Expanding a 1956 short story by Philip K. Dick (whose works also inspired Blade Runner and Total Recall), screenwriters Scott Frank (Get Shorty) and Jon Cohen plunge us into the Washington, DC of the year 2054. For the past six years, there have been no murders in the DC area, thanks to a branch of the Justice Department known as the Pre-Crime Unit. Brought to fruition by kindly creator Lamar Burgess (Max Von Sydow) and largely run by Chief John Anderton (Tom Cruise), the unit relies on three "Pre-Cogs" who have the ability to see murders before they even occur, which in turn allows Anderton and his men the opportunity to arrest the killers before they've actually killed anybody. It's a perfect system, everybody keeps insisting, but with the Pre-Crime Unit on the verge of possibly going national, pesky government agent Danny Witwer (Colin Farrell) suddenly shows up and starts asking the difficult questions. Whether Witwer hopes to shut the operation down or replace Anderton as its main man remains shrouded, but things certainly appear to be swinging in his favor either way when Anderton gets pegged by the Pre-Cogs as a murderer, destined to assassinate a man he hasn't even met in approximately 36 hours.
It has long become a cliche to gush over the ability of a motion picture to create its own self-contained world, yet there's simply no other way to describe the sights and sounds of Minority Report. From the very first frame, Spielberg and production designer Alex McDowell transport us to a fully realized universe, a place that basically looks like today but with some logical technological advances added for good measure (in that respect, the movie draws comparison to gritty futuristic flicks like A Clockwork Orange, RoboCop and, of course, Blade Runner). In this brave new world, cars drive up the sides of buildings, animated characters on cereal boxes sing and dance for the pleasure (or annoyance) of the consumer, and headlines on newspapers automatically change with each breaking story. Most ingeniously (and surely the most natural progression from where we stand today), ads on billboards directly address each person walking by, making modern society's Internet impersonality seem quaint by comparison (as an added credit, this is that rare movie in which product placements are woven into the fabric of the story rather than merely left hanging as extra cash incentives for the filmmakers).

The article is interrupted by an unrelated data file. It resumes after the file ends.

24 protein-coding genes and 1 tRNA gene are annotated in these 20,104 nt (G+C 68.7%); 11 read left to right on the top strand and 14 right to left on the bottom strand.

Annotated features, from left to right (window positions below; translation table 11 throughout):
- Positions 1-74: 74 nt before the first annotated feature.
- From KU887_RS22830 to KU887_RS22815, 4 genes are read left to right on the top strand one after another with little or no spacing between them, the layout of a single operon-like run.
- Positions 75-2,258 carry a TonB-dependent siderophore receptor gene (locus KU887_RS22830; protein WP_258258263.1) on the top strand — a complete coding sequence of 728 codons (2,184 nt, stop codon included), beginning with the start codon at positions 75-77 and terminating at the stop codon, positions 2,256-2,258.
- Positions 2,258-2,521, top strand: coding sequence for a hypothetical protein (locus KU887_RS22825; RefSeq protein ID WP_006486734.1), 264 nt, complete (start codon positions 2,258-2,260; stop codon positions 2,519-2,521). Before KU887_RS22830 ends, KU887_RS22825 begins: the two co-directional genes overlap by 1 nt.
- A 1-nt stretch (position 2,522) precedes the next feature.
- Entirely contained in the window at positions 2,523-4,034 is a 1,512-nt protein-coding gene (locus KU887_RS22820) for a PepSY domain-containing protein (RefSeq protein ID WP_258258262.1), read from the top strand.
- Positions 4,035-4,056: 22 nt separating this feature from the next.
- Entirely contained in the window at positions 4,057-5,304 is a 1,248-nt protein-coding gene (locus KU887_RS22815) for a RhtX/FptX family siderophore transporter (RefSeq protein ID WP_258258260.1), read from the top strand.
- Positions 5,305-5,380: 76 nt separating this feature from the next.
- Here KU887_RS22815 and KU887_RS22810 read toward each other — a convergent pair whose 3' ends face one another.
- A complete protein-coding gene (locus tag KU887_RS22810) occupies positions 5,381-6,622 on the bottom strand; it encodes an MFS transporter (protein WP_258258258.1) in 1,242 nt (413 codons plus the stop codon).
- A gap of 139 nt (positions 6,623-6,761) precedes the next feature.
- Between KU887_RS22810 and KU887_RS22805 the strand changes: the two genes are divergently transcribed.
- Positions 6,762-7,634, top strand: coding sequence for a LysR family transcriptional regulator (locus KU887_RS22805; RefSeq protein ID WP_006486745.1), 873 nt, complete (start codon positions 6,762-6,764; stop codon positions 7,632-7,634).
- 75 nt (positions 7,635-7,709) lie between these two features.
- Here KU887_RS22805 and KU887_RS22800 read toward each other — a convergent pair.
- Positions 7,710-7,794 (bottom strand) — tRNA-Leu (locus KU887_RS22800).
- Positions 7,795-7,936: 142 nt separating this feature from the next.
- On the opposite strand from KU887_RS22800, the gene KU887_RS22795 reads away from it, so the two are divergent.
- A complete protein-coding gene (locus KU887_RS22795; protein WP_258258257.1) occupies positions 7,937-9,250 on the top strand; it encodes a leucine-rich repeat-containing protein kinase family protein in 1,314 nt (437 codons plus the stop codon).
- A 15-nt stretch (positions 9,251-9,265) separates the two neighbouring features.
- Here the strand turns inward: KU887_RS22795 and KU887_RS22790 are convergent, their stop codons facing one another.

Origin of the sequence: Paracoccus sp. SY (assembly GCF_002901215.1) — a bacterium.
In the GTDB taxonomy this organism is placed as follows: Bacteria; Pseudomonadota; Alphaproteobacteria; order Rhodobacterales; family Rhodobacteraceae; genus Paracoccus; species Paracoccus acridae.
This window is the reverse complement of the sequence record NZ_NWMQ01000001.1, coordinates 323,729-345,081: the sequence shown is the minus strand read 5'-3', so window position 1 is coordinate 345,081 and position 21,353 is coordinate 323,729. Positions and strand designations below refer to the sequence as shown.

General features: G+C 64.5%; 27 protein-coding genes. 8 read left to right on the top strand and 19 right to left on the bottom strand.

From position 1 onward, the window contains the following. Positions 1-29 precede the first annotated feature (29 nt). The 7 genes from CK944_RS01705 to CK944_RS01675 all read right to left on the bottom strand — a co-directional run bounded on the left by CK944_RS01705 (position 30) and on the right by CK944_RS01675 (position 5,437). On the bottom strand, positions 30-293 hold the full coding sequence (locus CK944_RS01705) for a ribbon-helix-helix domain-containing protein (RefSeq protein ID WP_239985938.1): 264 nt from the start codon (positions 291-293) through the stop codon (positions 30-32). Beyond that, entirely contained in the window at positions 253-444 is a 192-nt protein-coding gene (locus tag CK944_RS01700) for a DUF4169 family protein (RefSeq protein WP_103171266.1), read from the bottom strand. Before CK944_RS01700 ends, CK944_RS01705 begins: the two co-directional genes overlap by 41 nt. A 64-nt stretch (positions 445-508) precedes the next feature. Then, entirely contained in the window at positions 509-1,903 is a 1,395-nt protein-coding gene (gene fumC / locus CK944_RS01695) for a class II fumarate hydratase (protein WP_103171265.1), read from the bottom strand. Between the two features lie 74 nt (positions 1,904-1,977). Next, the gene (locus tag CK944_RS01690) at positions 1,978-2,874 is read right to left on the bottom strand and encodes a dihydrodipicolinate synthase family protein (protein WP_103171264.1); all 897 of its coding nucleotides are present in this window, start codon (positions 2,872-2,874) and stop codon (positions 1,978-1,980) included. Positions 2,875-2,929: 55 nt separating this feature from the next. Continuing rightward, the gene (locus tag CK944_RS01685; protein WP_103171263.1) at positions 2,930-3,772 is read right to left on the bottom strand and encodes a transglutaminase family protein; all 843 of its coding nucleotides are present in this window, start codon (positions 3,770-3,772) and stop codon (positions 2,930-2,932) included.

Following 9/11, it became easy for critics to bring up the tragedy in relation to all sorts of films. Yet although the timing is coincidental, Minority Report gains additional immediacy in its look at the lengths Americans are prepared to go to give up their personal freedoms. At a time in which polls show that many citizens are willing to let the government usurp their individual rights in the name of feeling a little bit safer -- and facing the machinations of a rabid administration happy to accommodate -- here comes a work that shows exactly the price that must be paid for such a comfort. The movie is more subtle than, say, A Clockwork Orange or the two screen versions of 1984 in its indictment of the erosion of personal responsibility and individual freedom, yet its message is unmistakable. In one of the most chilling sequences, the Pre-Crime Unit sends out mechanized spiders to enter an apartment building and scan the eyes of each individual to make sure that the fugitive they're pursuing isn't on the premises. Using a shot he borrowed from his old friend Brian De Palma, Spielberg, working with his usual cinematographer Janusz Kaminski, takes a bird's eye view of the apartment complex, showing the spiders barging into the rooms, crawling up the inhabitants (most are terrified but also apparently used to this), and scanning their orbs as if they were bar codes on supermarket produce. Eyes, in fact, play a large part in this future society: The eyes of citizens are scanned as they disembark from subway cars, they're scanned as people enter department stores, and they're often scanned when employees arrive at work. Eyes are also critical to one of the film's most morbidly humorous scenes, as Anderton is forced to chase his own eyeballs down a twisting corridor -- I'll leave it at that.
Cruise delivers a forceful, stabilizing performance as a flawed hero made even more vulnerable by the slow dismantling of his belief system, yet it's the supporting rank-and-file who add immeasurably to the film's far-reaching appeal. As Agatha, the most vital of the three Pre-Cogs, Samantha Morton (Sweet and Lowdown) is both spooky and sympathetic, while Peter Stormare (Fargo), playing a cracked quack, appears to have stepped in from Stanley Kubrick's Dr. Strangelove. The hunky Farrell, a star-in-the-making, is the right antagonist for Cruise's Anderton, and veteran Lois Smith registers in one formidable sequence as a Pre-Crime architect who quickly lost faith in the entire situation.
A genuine puzzle for most of its running time, Minority Report nevertheless spills the beans before it should, making the finale feel somewhat protracted. Still, this is a minor quibble for a picture that successfully works as a sci-fi yarn, a film noir drama, an adventure romp, and a message movie. All that, plus popcorn, for roughly 10 bucks? It's the sale of the season -- and perhaps the year.
Minority Report****DIRECTED BY
Tom Cruise, Colin Farrell,